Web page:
The close interaction of this broad collection of talented and motivated investigators provides unique opportunities for synergistic collaborations. In other institutions, such a diverse faculty would be distributed among many different departments.
Public Health Sciences
The Division of Public Health Sciences (PHS) is home to the the first National Cancer Institute-funded cancer prevention research program in the country — and important endeavor, considering that many cancers may be avoidable by changes in lifestyle. The Division was originally established within the Fred Hutch in 1975 as the Program in Epidemiology and Biostatistics. In 1983, it gained Division status coincident with the creation of the Cancer Prevention Research Program, the first NCI funded cancer prevention research unit.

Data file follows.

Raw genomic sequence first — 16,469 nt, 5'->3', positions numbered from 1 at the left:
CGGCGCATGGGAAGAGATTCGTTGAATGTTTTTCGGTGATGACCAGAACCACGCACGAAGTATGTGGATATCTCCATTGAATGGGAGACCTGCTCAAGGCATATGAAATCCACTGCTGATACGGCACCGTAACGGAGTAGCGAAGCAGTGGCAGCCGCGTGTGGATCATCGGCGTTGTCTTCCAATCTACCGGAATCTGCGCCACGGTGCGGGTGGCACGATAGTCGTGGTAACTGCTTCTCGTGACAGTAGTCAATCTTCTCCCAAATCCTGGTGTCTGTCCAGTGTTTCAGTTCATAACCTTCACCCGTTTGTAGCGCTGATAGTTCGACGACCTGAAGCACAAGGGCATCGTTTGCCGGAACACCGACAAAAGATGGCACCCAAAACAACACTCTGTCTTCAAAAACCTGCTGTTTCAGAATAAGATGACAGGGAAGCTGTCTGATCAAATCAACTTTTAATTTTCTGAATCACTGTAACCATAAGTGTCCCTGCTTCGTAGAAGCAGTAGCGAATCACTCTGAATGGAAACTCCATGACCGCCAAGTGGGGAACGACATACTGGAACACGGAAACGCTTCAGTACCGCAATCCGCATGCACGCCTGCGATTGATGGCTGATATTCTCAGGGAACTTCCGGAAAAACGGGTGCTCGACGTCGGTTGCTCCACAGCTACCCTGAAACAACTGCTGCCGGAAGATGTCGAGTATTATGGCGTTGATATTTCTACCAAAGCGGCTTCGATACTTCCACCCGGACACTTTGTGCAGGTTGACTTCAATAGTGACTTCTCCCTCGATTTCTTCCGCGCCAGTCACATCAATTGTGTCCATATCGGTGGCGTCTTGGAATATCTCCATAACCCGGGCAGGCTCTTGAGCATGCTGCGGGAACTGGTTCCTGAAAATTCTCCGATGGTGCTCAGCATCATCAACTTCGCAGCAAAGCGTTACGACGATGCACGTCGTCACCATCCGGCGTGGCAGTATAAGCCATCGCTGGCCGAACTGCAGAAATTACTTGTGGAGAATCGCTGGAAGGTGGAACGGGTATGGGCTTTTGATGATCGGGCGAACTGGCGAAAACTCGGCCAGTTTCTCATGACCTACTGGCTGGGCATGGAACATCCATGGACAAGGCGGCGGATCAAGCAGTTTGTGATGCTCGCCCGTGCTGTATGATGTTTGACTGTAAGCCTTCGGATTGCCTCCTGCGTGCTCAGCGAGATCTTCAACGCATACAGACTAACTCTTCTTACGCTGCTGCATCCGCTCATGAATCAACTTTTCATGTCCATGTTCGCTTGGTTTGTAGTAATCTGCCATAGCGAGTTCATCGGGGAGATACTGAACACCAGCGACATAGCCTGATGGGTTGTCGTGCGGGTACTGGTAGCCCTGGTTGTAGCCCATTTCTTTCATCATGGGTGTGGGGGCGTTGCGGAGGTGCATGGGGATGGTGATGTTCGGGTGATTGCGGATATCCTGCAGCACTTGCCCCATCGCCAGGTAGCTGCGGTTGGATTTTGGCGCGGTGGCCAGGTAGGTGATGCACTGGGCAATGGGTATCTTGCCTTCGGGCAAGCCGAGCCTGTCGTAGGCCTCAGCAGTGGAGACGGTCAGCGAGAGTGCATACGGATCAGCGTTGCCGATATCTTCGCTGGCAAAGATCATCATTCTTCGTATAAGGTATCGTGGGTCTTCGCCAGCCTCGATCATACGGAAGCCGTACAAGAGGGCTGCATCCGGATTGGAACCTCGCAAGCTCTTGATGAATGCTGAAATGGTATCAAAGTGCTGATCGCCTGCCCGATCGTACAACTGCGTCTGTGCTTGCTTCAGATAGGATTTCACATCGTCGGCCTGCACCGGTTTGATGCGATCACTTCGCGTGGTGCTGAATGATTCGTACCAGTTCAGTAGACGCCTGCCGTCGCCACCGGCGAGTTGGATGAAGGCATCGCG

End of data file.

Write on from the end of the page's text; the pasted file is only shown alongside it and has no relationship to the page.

Collaboration is at the heart of PHS's research endeavor. This includes the more than 140 faculty members who have appointments directly in PHS and those who have joint appointments in the Basic Sciences, Clinical Research, and Vaccine and Infectious Disease Divisions as well those at the University of Washington. Our scientists focus on finding creative and innovative ways to learn about the causes of cancer, determine how it can be detected early or prevented, establish new methodologies to design and assess biomedical research, and create computational models to address biological questions.
Vaccine and Infectious Diseases
The Vaccine and Infectious Disease Division (VIDD) was established as an institute in 2007 to facilitate and enhance the Hutch’s efforts in infectious disease prevention and vaccine development. The institute achieved division status in 2010 and currently has more than 50 faculty members. Collectively, VIDD integrates the latest in basic, computational and clinical research methods to advance the understanding of infectious disease processes.